After the cheesecake cools in the oven for 1 hour, place it on the counter to cool. After it’s cool, chill it in the refrigerator for at least 4 hours or even overnight. There’s no greater test to your willpower than those several hours you’re forced to wait as the cheesecake cools down and then chills in the refrigerator. But every minute is completely worth it when you take that first luscious bite.

For a quicker, easier alternative to making a classic cheesecake, try this cheesecake pie. Or if you want to completely skip the baking and cooling process, try my no-bake cheesecake instead.

overhead image of slices of cheesecake with various toppings
slice of cheesecake on a white plate with raspberry topping

4 Success Tips for Perfect Cheesecake

To summarize, here are some tricks I discussed:

  1. Do not over-mix the cheesecake batter
  2. Bake in a water bath
  3. Leave cheesecake in the cooling oven for 1 hour
  4. Cool completely at room temperature

Cheesecake Toppings

Enjoy your velvet-rich cheesecake as is or get a little fancy with a selection of toppings. I love cheesecake best with fruit, so I serve it with this simple raspberry sauce. Or you could top with homemade lemon curd, chocolate ganache, salted caramel, strawberry topping, or homemade whipped cream. Get creative or keep it simple. Either way, it’s going to impress. (And you’d totally eat it off the floor… Chandler and Rachel style.)

If you’re really looking to take your toppings to the next level, check out my pecan pie cheesecake or caramel apple cheesecake pie.

overhead image of slices of cheesecake on white plates with various toppings

How to Freeze Cheesecake

  1. Cool the cheesecake on the counter before freezing. No need to chill it in the refrigerator.
  2. Freeze on springform pan: Remove the outer rim from the springform pan. Wrap the cheesecake with the bottom of the pan with a few layers of plastic wrap, then a final layer of aluminum foil.
  3. Freeze without springform pan: After the cheesecake has completely cooled, run a sharp knife underneath the crust to release it from the bottom of the pan. Carefully slide it onto a parchment paper lined piece of cardboard or use a plate. Wrap it all in a few layers of plastic wrap, then a final layer of aluminum foil.
  4. Freeze for up to 3 months, then thaw overnight in the refrigerator before serving.
  5. Do not freeze cheesecake with any toppings. Add toppings, like homemade whipped cream or salted caramel, when serving cheesecake.

Reader Photos!

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whole cheesecake on a pink cake stand

Best Classic Cheesecake Recipe

  • Author: Sally
  • Prep Time: 45 minutes
  • Cook Time: 1 hour
  • Total Time: 7 hours, 45 minutes (includes chilling)
  • Yield: serves 1216 1x
  • Category: Dessert
  • Method: Baking
  • Cuisine: American


Look no further for a creamy and ultra smooth classic cheesecake recipe! Paired with a buttery graham cracker crust, no one can deny its simple decadence. For the best results, bake in a water bath.



Graham Cracker Crust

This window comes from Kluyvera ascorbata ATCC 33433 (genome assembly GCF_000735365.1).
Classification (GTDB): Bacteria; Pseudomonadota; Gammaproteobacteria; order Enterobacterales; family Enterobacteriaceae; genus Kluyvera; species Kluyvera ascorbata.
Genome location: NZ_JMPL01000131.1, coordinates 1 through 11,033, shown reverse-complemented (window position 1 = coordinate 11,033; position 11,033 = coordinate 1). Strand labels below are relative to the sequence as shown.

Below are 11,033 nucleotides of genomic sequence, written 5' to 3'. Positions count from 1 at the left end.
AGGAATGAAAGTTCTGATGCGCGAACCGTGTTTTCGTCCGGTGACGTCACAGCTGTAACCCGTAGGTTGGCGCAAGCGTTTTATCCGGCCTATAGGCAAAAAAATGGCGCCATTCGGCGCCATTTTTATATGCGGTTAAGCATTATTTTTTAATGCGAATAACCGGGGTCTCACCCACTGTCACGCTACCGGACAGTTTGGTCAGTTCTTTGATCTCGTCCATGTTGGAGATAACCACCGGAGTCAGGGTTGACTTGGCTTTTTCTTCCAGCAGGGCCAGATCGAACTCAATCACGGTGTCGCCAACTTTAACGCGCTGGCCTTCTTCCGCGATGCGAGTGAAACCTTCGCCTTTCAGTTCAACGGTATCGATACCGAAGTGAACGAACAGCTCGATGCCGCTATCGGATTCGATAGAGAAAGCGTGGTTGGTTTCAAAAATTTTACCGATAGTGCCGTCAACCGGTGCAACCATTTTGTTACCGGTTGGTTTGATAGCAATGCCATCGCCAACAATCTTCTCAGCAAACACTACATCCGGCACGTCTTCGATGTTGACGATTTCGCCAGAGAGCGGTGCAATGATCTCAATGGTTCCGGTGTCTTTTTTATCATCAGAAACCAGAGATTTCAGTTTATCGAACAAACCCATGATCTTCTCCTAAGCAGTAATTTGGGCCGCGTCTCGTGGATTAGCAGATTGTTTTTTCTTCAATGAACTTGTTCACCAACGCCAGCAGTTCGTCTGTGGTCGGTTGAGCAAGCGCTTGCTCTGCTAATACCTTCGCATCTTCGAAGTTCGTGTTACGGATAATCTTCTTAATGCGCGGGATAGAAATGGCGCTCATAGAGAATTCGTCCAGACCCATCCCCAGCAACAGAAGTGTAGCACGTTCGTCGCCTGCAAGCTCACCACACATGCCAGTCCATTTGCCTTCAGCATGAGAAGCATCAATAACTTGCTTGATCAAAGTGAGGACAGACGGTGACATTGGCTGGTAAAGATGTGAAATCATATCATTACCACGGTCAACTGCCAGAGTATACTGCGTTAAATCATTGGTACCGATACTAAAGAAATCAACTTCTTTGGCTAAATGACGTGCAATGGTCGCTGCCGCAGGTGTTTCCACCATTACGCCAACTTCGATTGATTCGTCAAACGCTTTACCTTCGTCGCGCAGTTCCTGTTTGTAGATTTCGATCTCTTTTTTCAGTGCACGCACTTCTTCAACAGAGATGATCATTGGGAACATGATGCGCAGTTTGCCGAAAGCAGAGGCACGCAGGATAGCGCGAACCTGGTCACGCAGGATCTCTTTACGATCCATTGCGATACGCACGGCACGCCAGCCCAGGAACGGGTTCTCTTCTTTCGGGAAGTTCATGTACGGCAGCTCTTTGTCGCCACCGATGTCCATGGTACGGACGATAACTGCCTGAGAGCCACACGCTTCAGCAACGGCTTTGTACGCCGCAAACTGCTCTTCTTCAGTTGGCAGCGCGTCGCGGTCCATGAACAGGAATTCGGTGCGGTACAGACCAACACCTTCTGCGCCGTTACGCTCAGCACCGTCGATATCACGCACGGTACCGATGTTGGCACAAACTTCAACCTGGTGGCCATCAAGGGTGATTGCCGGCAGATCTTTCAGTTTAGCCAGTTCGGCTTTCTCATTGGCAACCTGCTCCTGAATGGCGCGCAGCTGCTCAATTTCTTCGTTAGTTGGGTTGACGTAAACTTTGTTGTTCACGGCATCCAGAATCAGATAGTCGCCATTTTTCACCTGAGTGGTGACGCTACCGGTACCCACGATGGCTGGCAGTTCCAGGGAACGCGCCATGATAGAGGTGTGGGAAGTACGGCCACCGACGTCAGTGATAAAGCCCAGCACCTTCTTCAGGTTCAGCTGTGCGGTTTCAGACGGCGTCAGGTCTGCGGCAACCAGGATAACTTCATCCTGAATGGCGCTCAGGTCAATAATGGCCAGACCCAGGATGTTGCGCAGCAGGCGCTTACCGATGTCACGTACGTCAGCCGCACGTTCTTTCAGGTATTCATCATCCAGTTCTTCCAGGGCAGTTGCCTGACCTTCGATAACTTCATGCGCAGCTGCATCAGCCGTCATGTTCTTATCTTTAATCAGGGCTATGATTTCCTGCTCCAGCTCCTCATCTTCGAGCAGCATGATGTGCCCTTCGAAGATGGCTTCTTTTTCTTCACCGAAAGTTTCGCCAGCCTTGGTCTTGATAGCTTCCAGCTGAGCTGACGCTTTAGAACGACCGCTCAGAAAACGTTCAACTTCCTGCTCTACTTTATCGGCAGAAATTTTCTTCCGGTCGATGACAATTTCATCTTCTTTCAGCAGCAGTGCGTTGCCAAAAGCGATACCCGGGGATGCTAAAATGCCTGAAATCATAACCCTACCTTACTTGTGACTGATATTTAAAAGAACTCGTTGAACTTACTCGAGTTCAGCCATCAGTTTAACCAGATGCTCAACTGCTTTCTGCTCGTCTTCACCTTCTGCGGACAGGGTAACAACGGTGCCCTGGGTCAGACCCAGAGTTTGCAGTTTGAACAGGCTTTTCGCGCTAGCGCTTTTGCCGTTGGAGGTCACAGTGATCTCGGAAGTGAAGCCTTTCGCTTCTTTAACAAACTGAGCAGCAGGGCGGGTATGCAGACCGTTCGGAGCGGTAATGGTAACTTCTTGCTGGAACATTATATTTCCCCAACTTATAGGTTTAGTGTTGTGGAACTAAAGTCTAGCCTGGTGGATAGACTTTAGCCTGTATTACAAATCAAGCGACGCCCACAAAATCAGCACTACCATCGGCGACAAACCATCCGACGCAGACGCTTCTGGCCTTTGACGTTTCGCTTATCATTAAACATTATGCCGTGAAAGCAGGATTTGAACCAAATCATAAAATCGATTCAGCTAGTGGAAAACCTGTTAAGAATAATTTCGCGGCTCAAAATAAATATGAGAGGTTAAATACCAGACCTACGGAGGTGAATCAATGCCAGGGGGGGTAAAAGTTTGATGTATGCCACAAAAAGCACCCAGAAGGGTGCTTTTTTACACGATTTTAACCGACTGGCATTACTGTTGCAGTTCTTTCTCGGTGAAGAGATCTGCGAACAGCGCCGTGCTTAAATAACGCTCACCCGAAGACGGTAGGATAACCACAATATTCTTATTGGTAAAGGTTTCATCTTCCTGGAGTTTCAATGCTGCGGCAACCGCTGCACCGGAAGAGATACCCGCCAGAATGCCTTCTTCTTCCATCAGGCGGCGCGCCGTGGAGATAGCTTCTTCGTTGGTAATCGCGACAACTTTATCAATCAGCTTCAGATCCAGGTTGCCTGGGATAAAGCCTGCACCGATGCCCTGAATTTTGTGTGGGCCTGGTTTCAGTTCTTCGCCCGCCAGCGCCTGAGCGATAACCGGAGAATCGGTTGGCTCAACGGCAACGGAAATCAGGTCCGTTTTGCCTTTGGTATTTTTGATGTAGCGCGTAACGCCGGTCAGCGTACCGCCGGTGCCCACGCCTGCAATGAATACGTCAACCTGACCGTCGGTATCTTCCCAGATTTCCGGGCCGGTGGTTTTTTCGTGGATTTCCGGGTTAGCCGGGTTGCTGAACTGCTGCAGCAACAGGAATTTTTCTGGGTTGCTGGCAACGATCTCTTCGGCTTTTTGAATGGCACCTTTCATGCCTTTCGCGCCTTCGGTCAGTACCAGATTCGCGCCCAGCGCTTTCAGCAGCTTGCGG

• 1 and 1/2 cups (180g) graham cracker crumbs (about 12 full sheet graham crackers)
  • 1/4 cup (50g) granulated sugar
  • 5 Tablespoons (71g) unsalted butter, melted


  • four 8-ounce blocks (904g) full-fat cream cheese, softened to room temperature
  • 1 cup (200g) granulated sugar
  • 1 cup (240g) full-fat sour cream, at room temperature
  • 1 teaspoon pure vanilla extract
  • 2 teaspoons fresh lemon juice (optional, but recommended)
  • 3 large eggs, at room temperature


  1. Adjust the oven rack to the lower-middle position and preheat oven to 350°F (177°C).
  2. Make the crust: If you’re starting out with full graham crackers, use a food processor or blender to grind them into fine crumbs. Pour into a medium bowl and stir in sugar until combined, and then stir in the melted butter. Mixture will be sandy. Try to smash/break up any large chunks. Pour into an ungreased 9-inch or 10-inch springform pan. With medium pressure using your hand, pat the crumbs down into the bottom and partly up the sides to make a compact crust. Do not pack down with heavy force because that makes the crust too hard. Simply pat down until the mixture is no longer crumby/crumbly and you can use the flat bottom of a small measuring cup to help smooth it all out if needed. Pre-bake for 10 minutes. Remove from the oven and place the hot pan on a large piece of aluminum foil. The foil will wrap around the pan for the water bath in step 4. Allow crust to slightly cool as you prepare the filling.
  3. Make the filling: Using a handheld or stand mixer fitted with a paddle attachment, beat the cream cheese and granulated sugar together on medium-high speed in a large bowl until the mixture is smooth and creamy, about 2 minutes. Add the sour cream, vanilla extract, and lemon juice then beat until fully combined. On medium speed, add the eggs one at a time, beating after each addition until just blended. After the final egg is incorporated into the batter, stop mixing. To help prevent the cheesecake from deflating and cracking as it cools, avoid over-mixing the batter as best you can. You will have close to 6 cups of batter.
  4. Prepare the simple water bath (see note): Watch my video tutorial below; the visual guide will assist you in this step. Boil a pot of water. You need 1 inch of water in your roasting pan for the water bath, so make sure you boil enough. I use an entire kettle of hot water. As the water is heating up, wrap the aluminum foil around the springform pan. Pour the cheesecake batter on top of the crust. Use a rubber spatula or spoon to smooth it into an even layer. Place the pan inside of a large roasting pan. Carefully pour the hot water inside of the pan and place in the oven. (Or you can place the roasting pan in the oven first, then pour the hot water in. Whichever is easier for you.)